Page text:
8 August 2014

Rwanda: Young Women Succeed in Male Dominated Jobs

Through education, young women are becoming empowered and finding that they can excel in any field. The country's efforts to achieve gender equality have paid off, with new opportunities opening for women to improve the economic conditions for themselves and their families.

Emelyne Uwiringiyimana did not manage to finish school beyond primary level, but she is now a barber in Kigali after learning it from her elder brother.

After dropping out of school, Uwiringiyimana and her siblings lost their parents and struggled to get by as orphans. In the village where she has born, she joined a vocational training center in Gahini sector of Kayonza district in 2009.

She now works as a barber, cutting men's hair and shaving beards. An occupation, she knows, where one rarely finds a woman.

"Today, I am proud of myself," says Uwiringiyimana. "At first I had no idea what I was doing, but I had confidence and unexpectedly, I find myself liking it very much. I am performing even better than I expected."

Uwiringiyimana explains that customers are interested in a woman cutting men's hair, and they increase day by day because she treats them well. Among her customers are regulars and newcomers alike, but 90% of them are those coming back.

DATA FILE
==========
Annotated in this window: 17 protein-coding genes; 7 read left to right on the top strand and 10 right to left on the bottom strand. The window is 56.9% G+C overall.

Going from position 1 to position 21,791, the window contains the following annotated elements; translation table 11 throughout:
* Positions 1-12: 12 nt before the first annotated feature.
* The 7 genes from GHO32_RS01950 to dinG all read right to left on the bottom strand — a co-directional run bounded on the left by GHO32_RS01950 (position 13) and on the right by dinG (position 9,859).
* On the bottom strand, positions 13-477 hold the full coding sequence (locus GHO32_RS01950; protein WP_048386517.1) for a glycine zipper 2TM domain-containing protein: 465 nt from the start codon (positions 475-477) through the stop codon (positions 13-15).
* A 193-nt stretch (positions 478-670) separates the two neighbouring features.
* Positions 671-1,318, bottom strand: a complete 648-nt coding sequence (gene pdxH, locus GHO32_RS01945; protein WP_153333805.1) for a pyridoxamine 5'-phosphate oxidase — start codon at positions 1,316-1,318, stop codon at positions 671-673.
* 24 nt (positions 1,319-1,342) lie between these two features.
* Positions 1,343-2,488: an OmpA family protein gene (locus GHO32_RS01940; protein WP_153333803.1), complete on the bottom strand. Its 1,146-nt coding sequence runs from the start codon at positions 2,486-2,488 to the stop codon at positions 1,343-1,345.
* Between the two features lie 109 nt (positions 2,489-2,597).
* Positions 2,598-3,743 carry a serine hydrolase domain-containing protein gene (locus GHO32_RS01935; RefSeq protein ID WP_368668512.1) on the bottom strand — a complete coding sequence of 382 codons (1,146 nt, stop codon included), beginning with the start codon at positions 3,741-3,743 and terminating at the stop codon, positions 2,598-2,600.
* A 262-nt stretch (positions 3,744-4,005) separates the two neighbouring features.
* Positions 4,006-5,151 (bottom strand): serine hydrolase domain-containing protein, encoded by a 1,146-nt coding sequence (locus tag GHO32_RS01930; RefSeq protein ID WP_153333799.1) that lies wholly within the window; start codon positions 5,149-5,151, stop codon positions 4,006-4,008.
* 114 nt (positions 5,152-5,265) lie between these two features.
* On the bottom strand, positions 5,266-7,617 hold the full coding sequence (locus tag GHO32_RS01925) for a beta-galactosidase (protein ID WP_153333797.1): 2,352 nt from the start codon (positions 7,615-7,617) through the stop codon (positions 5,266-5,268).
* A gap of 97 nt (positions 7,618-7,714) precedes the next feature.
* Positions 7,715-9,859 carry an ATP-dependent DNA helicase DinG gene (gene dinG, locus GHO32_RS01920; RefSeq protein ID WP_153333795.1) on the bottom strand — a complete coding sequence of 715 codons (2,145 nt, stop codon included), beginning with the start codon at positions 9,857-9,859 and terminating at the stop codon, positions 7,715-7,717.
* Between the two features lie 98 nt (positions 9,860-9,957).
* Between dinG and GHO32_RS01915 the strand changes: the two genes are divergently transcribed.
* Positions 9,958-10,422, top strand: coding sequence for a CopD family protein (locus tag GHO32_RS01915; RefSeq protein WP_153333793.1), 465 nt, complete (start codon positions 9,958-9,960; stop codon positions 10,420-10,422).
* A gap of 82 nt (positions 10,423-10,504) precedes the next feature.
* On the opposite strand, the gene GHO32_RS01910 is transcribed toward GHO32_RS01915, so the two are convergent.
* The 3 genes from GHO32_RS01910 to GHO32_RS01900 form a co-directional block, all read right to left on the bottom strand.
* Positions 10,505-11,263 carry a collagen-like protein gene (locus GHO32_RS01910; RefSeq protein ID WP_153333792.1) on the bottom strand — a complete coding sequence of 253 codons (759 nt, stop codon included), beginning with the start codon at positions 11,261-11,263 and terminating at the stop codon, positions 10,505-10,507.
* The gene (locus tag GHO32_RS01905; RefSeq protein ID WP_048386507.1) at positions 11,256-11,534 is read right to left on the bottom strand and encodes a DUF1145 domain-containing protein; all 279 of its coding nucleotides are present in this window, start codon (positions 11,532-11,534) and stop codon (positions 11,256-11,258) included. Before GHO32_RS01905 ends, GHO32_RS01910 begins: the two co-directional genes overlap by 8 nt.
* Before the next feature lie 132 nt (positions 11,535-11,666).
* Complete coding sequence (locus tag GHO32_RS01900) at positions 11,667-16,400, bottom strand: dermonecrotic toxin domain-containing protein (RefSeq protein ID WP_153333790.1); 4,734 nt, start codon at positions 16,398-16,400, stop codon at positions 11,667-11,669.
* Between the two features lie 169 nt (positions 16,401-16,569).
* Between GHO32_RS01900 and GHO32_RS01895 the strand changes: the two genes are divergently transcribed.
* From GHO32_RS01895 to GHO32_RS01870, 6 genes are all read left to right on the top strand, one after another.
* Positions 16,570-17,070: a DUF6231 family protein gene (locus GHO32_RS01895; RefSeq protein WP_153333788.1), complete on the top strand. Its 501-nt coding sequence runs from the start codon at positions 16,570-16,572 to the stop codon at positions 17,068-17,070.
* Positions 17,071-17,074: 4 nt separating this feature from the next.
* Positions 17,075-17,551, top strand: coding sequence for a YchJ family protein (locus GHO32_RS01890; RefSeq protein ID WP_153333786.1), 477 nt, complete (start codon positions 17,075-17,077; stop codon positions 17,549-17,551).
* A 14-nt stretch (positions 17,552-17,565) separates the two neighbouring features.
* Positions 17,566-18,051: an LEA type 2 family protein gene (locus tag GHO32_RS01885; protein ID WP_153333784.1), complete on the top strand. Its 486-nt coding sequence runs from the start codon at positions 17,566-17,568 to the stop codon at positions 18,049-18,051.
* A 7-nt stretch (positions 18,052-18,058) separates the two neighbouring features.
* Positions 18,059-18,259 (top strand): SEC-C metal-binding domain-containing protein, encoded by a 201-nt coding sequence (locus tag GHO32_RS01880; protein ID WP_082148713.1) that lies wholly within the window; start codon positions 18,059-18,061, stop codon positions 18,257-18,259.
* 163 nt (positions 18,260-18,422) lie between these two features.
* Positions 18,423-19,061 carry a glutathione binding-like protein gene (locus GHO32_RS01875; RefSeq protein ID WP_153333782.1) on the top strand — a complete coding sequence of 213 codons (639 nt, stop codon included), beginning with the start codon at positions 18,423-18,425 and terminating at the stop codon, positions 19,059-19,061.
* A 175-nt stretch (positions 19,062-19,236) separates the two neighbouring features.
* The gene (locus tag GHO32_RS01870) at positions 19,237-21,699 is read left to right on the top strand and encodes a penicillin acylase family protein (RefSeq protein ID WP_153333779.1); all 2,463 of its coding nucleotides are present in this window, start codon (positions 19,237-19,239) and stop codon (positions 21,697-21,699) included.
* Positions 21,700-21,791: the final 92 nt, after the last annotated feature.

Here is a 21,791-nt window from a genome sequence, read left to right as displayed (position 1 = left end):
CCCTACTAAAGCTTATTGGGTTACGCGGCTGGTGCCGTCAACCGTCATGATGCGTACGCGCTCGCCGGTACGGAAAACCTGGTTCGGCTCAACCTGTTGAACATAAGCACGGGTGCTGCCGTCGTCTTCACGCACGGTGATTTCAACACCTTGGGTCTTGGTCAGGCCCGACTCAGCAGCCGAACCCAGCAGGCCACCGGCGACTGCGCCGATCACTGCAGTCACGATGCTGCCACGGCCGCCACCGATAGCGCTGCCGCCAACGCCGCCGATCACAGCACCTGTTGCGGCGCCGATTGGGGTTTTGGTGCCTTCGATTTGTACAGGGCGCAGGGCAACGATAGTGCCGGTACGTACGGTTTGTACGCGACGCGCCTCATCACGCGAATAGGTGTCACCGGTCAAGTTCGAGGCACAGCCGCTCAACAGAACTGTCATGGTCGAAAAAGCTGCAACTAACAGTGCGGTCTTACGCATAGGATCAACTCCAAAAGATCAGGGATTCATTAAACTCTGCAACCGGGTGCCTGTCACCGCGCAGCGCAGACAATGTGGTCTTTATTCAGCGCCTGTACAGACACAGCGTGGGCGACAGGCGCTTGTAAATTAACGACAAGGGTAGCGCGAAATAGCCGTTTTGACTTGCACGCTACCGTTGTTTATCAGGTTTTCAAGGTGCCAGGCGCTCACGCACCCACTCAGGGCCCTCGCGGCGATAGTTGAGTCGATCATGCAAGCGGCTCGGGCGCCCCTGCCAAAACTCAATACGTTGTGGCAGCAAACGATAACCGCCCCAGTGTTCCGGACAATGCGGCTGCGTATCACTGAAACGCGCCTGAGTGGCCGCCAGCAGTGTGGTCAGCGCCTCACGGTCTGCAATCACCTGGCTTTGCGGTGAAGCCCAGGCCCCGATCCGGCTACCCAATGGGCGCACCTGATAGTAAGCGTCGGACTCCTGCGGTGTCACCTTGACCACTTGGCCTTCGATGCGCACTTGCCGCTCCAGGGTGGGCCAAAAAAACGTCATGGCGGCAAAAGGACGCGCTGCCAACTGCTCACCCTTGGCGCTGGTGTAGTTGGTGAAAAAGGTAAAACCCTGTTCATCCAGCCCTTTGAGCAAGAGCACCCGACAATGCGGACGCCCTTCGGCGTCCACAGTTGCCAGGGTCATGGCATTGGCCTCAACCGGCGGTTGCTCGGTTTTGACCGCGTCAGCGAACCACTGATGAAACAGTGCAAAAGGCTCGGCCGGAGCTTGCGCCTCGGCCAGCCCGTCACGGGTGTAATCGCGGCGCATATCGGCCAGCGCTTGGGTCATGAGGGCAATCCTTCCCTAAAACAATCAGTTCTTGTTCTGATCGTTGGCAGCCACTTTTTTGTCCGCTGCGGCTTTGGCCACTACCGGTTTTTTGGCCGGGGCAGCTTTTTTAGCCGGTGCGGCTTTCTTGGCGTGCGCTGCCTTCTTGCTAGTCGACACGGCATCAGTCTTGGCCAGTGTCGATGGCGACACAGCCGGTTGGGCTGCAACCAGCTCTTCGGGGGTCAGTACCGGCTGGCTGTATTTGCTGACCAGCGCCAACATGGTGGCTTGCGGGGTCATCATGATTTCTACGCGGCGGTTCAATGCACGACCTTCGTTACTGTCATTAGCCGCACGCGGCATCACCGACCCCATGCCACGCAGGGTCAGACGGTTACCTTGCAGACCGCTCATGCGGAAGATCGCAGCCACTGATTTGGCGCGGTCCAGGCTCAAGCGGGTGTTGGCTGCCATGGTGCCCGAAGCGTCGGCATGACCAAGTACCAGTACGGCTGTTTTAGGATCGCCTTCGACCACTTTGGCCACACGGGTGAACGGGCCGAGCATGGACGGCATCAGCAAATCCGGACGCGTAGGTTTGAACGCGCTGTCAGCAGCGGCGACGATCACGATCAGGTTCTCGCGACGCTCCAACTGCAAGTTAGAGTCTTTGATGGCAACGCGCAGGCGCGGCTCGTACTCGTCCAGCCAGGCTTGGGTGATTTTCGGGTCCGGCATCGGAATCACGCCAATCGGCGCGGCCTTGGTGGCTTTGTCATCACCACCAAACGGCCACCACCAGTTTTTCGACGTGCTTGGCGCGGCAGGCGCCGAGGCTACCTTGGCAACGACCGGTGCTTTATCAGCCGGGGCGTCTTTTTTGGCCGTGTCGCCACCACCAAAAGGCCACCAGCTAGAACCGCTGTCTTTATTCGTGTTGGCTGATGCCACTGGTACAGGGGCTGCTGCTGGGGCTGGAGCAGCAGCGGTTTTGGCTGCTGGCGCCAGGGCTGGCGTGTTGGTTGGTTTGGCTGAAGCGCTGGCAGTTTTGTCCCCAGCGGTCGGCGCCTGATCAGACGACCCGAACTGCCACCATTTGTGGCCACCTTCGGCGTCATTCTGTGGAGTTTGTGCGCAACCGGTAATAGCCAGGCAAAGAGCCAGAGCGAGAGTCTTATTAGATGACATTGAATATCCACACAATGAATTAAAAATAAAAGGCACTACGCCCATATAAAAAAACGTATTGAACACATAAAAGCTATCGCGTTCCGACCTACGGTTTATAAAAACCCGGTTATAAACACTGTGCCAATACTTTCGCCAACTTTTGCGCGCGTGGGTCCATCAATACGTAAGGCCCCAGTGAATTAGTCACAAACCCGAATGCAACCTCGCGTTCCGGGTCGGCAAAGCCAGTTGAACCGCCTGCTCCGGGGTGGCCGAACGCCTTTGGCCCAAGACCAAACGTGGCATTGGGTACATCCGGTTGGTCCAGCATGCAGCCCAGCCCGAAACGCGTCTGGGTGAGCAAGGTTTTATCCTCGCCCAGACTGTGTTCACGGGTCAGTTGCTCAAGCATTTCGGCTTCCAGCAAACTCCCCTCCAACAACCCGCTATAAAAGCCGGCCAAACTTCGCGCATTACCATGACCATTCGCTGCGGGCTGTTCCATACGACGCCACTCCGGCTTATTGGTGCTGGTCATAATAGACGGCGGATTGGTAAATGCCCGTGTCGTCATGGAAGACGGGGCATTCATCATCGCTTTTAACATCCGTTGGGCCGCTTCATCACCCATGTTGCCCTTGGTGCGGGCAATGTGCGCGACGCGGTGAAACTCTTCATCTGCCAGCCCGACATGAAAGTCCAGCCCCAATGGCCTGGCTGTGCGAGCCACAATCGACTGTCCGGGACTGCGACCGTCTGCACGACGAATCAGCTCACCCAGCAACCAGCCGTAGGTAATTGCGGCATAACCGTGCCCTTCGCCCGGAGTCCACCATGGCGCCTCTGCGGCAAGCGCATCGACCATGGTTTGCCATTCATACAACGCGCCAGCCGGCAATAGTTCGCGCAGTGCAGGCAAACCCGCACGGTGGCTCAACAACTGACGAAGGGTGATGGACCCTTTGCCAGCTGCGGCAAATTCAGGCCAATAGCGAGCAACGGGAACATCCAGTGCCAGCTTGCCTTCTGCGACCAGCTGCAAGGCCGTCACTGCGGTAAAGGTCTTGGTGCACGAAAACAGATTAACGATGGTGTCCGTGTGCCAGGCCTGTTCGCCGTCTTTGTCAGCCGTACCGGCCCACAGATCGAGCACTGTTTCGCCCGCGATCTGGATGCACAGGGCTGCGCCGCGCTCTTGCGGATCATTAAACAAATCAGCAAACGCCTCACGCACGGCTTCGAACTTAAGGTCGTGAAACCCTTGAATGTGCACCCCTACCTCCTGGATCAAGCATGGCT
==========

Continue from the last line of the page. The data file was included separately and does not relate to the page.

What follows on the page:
She adds that when she first began her work in 2010, she was rather hesitant since it's unusual to see women working in a men's salon. "At first I was very shy but now I am grateful," Uwiringiyimana says.

At her salon, she works with ten other barbers, and she says it has given her dignitiy in her daily life. She is now able to pay the school fees of her small brothers and take care of her personal issues; she is even considering to open her own business.

Alphonsine Barakagwiza works with Uwiringiyimana after receiving the same vocational training from the Workforce Development Agency. She notes that hairdressing courses are not shameful as some young women think, and it provides her with good money. Any young woman who is willing, she says, can find work in this profession.

Angelique Nyirahabineza, the owner of this hair salon where these young women work, agrees. "To employ these ladies as barbers is not embarrassing, because they are proud of what they doing, they are happy to reach their goals."


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